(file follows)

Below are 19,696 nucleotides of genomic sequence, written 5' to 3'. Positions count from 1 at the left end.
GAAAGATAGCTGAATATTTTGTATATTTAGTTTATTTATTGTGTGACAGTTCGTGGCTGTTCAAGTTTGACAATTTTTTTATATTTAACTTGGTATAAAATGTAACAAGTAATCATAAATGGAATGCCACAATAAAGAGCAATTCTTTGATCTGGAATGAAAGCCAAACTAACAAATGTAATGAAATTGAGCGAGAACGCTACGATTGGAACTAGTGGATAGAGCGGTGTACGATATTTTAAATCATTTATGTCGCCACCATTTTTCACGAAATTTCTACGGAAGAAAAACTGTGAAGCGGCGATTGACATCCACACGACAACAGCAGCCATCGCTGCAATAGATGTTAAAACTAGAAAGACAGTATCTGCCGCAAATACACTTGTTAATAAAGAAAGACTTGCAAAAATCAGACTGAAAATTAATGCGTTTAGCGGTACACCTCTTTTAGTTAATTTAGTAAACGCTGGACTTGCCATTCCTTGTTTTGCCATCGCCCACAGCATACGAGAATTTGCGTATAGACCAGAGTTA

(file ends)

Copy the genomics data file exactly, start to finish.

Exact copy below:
Below are 19,696 nucleotides of genomic sequence, written 5' to 3'. Positions count from 1 at the left end.
GAAAGATAGCTGAATATTTTGTATATTTAGTTTATTTATTGTGTGACAGTTCGTGGCTGTTCAAGTTTGACAATTTTTTTATATTTAACTTGGTATAAAATGTAACAAGTAATCATAAATGGAATGCCACAATAAAGAGCAATTCTTTGATCTGGAATGAAAGCCAAACTAACAAATGTAATGAAATTGAGCGAGAACGCTACGATTGGAACTAGTGGATAGAGCGGTGTACGATATTTTAAATCATTTATGTCGCCACCATTTTTCACGAAATTTCTACGGAAGAAAAACTGTGAAGCGGCGATTGACATCCACACGACAACAGCAGCCATCGCTGCAATAGATGTTAAAACTAGAAAGACAGTATCTGCCGCAAATACACTTGTTAATAAAGAAAGACTTGCAAAAATCAGACTGAAAATTAATGCGTTTAGCGGTACACCTCTTTTAGTTAATTTAGTAAACGCTGGACTTGCCATTCCTTGTTTTGCCATCGCCCACAGCATACGAGAATTTGCGTATAGACCAGAGTTA